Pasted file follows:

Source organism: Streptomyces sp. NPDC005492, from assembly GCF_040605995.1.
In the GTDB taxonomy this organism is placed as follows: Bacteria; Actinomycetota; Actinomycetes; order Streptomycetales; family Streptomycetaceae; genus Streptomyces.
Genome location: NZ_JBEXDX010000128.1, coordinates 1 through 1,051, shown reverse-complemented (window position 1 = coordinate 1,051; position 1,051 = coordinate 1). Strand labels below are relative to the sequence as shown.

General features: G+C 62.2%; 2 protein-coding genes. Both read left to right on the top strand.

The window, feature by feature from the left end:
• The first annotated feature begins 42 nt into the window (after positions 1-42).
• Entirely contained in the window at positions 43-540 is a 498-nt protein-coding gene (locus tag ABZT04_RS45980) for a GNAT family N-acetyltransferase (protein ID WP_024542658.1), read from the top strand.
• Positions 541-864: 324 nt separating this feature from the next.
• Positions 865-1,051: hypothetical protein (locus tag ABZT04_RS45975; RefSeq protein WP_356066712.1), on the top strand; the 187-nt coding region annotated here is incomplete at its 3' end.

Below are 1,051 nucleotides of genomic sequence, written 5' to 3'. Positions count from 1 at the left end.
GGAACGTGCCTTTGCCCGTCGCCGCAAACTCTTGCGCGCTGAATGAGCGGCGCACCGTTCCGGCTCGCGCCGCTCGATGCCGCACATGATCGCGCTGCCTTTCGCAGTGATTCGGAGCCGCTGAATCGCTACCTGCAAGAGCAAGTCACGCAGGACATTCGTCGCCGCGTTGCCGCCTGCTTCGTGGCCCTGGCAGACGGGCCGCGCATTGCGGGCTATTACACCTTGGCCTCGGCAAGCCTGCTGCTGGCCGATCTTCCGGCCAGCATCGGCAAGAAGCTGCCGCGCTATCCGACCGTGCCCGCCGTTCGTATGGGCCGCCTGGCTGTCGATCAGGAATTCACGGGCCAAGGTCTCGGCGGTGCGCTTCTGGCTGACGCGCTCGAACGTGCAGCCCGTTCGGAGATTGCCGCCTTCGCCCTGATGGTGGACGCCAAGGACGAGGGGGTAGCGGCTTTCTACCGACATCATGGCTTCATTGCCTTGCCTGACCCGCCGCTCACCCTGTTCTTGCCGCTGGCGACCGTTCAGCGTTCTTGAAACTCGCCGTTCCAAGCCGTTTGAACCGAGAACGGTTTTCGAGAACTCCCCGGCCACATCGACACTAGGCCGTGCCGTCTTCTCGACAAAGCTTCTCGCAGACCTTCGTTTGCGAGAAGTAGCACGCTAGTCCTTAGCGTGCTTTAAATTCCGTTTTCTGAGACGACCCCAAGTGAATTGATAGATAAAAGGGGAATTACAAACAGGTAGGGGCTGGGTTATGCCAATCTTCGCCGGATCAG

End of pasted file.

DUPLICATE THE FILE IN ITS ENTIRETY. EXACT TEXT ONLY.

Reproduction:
Source organism: Streptomyces sp. NPDC005492, from assembly GCF_040605995.1.
In the GTDB taxonomy this organism is placed as follows: Bacteria; Actinomycetota; Actinomycetes; order Streptomycetales; family Streptomycetaceae; genus Streptomyces.
Genome location: NZ_JBEXDX010000128.1, coordinates 1 through 1,051, shown reverse-complemented (window position 1 = coordinate 1,051; position 1,051 = coordinate 1). Strand labels below are relative to the sequence as shown.

General features: G+C 62.2%; 2 protein-coding genes. Both read left to right on the top strand.

The window, feature by feature from the left end:
• The first annotated feature begins 42 nt into the window (after positions 1-42).
• Entirely contained in the window at positions 43-540 is a 498-nt protein-coding gene (locus tag ABZT04_RS45980) for a GNAT family N-acetyltransferase (protein ID WP_024542658.1), read from the top strand.
• Positions 541-864: 324 nt separating this feature from the next.
• Positions 865-1,051: hypothetical protein (locus tag ABZT04_RS45975; RefSeq protein WP_356066712.1), on the top strand; the 187-nt coding region annotated here is incomplete at its 3' end.

Below are 1,051 nucleotides of genomic sequence, written 5' to 3'. Positions count from 1 at the left end.
GGAACGTGCCTTTGCCCGTCGCCGCAAACTCTTGCGCGCTGAATGAGCGGCGCACCGTTCCGGCTCGCGCCGCTCGATGCCGCACATGATCGCGCTGCCTTTCGCAGTGATTCGGAGCCGCTGAATCGCTACCTGCAAGAGCAAGTCACGCAGGACATTCGTCGCCGCGTTGCCGCCTGCTTCGTGGCCCTGGCAGACGGGCCGCGCATTGCGGGCTATTACACCTTGGCCTCGGCAAGCCTGCTGCTGGCCGATCTTCCGGCCAGCATCGGCAAGAAGCTGCCGCGCTATCCGACCGTGCCCGCCGTTCGTATGGGCCGCCTGGCTGTCGATCAGGAATTCACGGGCCAAGGTCTCGGCGGTGCGCTTCTGGCTGACGCGCTCGAACGTGCAGCCCGTTCGGAGATTGCCGCCTTCGCCCTGATGGTGGACGCCAAGGACGAGGGGGTAGCGGCTTTCTACCGACATCATGGCTTCATTGCCTTGCCTGACCCGCCGCTCACCCTGTTCTTGCCGCTGGCGACCGTTCAGCGTTCTTGAAACTCGCCGTTCCAAGCCGTTTGAACCGAGAACGGTTTTCGAGAACTCCCCGGCCACATCGACACTAGGCCGTGCCGTCTTCTCGACAAAGCTTCTCGCAGACCTTCGTTTGCGAGAAGTAGCACGCTAGTCCTTAGCGTGCTTTAAATTCCGTTTTCTGAGACGACCCCAAGTGAATTGATAGATAAAAGGGGAATTACAAACAGGTAGGGGCTGGGTTATGCCAATCTTCGCCGGATCAG